in the custody of BOP, they own you and literally can do whatever they
want with you, providing no explanations, anytime they want.

So now, here’s the real question. Get it right and you get an “A” on
your final; it’s a tough one, a fill in the blanker, none of this true
or false stuff.

Question: Why can BOP do this to Bix?

And the Answer is: Because _ _ _ _ _ _ _ !

If you’ve answered the question correctly, it means you’ve been doing
your homework!

I’ll be back at you just as soon as I have more information. I will
say this though, based on my conversation with several of the people
in that system, I generally believe he is OK and that he remains in
good health. After all, Blake and Oratai did see him on the evening of
the 10th and he was in very good spirits. Whatever happened after
that, who knows, anything is possible with BOP and once again the only
thing that is consistent with them is their in-consistence! Once again
to Blake and Oratai, your quick action to go and see him lets us know
he is probably ok; and we are all very grateful for your timely
intervention.

And to you, our Master, Fr. Steve Kelly who lives in solitary
confinement at the Federal Detention Center SeaTac in total non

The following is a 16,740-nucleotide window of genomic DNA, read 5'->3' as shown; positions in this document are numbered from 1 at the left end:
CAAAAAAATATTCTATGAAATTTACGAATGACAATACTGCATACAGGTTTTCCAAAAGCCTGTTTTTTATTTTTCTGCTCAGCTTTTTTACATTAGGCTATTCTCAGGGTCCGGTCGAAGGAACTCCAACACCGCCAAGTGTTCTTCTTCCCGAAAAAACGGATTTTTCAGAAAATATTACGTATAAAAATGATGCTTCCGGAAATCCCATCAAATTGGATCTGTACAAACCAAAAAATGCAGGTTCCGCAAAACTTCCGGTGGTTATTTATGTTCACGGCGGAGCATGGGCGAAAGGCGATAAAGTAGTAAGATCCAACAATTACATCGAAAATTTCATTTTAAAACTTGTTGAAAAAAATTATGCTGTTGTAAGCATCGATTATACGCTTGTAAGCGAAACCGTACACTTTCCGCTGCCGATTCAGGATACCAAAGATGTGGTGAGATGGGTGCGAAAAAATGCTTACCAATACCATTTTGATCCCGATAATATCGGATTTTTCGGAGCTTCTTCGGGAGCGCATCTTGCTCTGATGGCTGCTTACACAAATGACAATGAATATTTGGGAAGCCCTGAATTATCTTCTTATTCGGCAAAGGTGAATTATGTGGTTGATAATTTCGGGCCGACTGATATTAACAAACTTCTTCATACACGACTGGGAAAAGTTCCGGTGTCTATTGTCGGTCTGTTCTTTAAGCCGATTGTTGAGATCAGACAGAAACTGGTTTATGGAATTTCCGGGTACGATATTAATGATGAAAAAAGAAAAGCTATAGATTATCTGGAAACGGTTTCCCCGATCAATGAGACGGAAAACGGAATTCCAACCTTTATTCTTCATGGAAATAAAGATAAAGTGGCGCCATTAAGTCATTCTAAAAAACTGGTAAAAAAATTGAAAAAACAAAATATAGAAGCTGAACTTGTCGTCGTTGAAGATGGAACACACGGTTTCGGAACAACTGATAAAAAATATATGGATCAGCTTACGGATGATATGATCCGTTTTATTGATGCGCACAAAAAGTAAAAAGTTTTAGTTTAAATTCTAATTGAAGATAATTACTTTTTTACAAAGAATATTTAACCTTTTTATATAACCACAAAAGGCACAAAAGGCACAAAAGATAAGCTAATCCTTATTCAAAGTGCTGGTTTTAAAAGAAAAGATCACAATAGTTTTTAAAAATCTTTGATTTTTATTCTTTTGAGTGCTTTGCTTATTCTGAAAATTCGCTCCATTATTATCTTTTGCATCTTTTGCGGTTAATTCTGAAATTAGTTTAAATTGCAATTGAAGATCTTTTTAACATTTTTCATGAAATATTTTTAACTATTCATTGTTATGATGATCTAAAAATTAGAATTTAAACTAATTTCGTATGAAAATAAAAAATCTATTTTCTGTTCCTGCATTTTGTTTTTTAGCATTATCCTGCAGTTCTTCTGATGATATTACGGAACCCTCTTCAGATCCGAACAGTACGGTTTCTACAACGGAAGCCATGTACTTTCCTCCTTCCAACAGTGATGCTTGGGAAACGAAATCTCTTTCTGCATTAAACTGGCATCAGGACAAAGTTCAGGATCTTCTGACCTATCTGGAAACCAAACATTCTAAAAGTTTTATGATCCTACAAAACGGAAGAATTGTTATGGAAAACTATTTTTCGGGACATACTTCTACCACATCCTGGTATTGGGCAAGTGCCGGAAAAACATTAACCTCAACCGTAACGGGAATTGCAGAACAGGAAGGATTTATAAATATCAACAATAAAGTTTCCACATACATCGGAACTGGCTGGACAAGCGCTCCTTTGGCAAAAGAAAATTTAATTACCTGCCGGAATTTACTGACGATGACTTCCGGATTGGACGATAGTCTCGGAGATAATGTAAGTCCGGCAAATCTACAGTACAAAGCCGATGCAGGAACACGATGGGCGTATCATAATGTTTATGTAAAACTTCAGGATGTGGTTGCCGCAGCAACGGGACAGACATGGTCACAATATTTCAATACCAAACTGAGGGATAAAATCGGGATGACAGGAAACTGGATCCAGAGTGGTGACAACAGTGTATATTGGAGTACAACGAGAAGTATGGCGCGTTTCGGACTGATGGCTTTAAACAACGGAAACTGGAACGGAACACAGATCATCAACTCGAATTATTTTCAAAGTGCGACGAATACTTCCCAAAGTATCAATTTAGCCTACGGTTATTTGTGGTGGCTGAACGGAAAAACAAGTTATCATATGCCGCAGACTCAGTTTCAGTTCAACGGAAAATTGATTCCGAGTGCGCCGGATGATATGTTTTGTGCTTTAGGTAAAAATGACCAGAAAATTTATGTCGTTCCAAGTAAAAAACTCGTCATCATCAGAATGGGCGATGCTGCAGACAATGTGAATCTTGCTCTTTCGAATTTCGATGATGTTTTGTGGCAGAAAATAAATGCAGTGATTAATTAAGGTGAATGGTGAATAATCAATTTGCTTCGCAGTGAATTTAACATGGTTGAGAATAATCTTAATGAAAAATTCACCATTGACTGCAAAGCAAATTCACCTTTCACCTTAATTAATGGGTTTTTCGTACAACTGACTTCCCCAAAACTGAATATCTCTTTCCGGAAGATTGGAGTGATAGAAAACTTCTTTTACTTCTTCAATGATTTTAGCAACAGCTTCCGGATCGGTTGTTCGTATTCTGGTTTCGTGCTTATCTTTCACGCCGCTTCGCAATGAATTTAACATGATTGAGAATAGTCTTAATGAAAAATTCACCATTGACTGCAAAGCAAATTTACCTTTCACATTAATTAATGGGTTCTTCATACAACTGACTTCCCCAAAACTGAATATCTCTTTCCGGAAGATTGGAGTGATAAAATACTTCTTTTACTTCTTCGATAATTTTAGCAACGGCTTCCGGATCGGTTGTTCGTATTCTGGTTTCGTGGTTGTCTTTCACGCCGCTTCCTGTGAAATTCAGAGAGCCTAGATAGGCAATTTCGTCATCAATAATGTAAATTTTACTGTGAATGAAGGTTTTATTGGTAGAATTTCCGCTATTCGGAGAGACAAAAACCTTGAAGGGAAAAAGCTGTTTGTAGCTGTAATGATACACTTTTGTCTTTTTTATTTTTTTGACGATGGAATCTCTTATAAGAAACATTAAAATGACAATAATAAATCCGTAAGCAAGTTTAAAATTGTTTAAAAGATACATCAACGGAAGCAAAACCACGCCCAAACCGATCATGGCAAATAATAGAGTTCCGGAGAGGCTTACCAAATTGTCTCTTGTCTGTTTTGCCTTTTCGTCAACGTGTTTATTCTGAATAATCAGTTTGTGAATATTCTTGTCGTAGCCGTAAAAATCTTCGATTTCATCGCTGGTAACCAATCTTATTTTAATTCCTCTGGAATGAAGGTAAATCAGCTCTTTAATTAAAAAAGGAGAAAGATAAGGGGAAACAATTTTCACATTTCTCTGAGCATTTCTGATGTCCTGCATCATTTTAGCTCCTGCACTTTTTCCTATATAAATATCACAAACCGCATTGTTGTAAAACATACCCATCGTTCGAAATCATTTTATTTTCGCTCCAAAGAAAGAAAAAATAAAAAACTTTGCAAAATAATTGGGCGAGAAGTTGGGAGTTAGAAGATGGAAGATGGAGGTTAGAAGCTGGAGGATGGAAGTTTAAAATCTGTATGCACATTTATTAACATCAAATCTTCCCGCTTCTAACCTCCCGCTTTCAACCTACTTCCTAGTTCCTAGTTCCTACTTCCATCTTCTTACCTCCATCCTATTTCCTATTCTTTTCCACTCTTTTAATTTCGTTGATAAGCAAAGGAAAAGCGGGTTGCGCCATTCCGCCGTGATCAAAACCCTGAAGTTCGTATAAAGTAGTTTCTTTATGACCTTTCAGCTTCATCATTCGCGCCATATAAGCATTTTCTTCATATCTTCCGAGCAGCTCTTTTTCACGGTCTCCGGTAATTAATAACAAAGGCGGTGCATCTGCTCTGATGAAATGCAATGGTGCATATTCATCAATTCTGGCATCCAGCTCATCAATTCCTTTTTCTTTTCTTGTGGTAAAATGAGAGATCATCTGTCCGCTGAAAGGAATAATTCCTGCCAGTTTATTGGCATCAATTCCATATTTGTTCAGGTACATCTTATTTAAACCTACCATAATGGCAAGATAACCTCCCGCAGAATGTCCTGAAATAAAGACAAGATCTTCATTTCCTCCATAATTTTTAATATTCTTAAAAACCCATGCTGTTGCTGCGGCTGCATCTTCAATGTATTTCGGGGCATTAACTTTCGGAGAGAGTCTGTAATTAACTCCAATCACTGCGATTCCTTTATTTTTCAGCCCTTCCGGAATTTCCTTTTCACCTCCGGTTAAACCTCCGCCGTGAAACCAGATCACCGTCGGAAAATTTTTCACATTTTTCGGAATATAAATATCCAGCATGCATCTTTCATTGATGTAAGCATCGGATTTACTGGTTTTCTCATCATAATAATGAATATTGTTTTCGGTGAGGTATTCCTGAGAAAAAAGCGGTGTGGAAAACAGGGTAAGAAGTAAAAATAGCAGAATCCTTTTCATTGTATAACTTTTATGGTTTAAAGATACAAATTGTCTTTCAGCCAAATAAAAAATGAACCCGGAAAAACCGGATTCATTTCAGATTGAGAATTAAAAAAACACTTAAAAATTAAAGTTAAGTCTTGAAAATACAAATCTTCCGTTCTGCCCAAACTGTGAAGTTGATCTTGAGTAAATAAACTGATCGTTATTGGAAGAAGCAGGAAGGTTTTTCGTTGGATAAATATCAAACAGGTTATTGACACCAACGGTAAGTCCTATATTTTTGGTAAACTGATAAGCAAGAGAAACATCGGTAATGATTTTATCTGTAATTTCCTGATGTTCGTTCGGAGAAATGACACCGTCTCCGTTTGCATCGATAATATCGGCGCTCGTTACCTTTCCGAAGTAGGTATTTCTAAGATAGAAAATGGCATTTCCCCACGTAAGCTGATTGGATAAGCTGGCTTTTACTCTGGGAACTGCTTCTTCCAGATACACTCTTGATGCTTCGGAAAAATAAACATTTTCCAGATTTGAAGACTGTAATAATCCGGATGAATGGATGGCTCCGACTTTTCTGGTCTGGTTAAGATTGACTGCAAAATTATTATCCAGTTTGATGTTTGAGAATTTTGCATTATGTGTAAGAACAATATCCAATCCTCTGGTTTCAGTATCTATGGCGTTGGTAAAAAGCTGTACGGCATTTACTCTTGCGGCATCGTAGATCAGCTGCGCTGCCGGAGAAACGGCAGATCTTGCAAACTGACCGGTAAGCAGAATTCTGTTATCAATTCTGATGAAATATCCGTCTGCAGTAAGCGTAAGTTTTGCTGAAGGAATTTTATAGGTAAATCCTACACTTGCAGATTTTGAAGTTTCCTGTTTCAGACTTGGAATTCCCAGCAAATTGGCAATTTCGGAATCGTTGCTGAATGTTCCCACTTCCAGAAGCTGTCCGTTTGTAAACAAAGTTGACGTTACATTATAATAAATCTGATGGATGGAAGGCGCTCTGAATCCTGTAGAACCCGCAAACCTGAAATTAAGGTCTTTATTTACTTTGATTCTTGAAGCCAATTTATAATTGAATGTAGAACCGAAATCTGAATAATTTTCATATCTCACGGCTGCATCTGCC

cooperation with the Klingons – wipe that smile off your face!

Which fast do we choose? A reflection from Lynne

A Reflection by Lynne Greenwald
22 April 2011, Good Friday
FDC SeaTac

My second bunkmate at FDC SeaTac was Jan (not her real name).  She arrived one week after I began this short 6-month sentence.  She walked into our room cheerful and talkative, excited because the van that brought her from the airfield had a TV.

Jan explained she was here for “testing.”  Over 3 weeks time she gradually shared pieces of her life story.  I’m grateful to have gotten to know her for the short time we were on the same unit.  She’s left my life richer for putting a face and painful emotions onto a system of generational abuses and injustices.

Jan could not remember where she was or what the “rules” were.  Gradually, with a helpful community of women supporting her, she fell into the prison routine.  She has a great sense of humor, a transparency and vulnerability similar to a young child, loyalty to her family, pride in her Native American heritage, and a good, generous heart.

Jan is also a fighter.  I hear her voice so clearly when she would say, “I had to fight all my life, since I was a kid.”  She would take up a pose with her fists up, so it was possible to see this short, compact woman-child taking a stand against a threatening, often violent world.

Coming from a South Dakota reservation, Jan talked about having a job before having “brain surgery.”  It seems she had a ruptured cerebral aneurysm, leaving her weak on her right side and unable to speak.  Her recovery gives testimony to her survival spirit, and her challenges continue to frustrate her, taking her into patterns of conflict and self-destruction.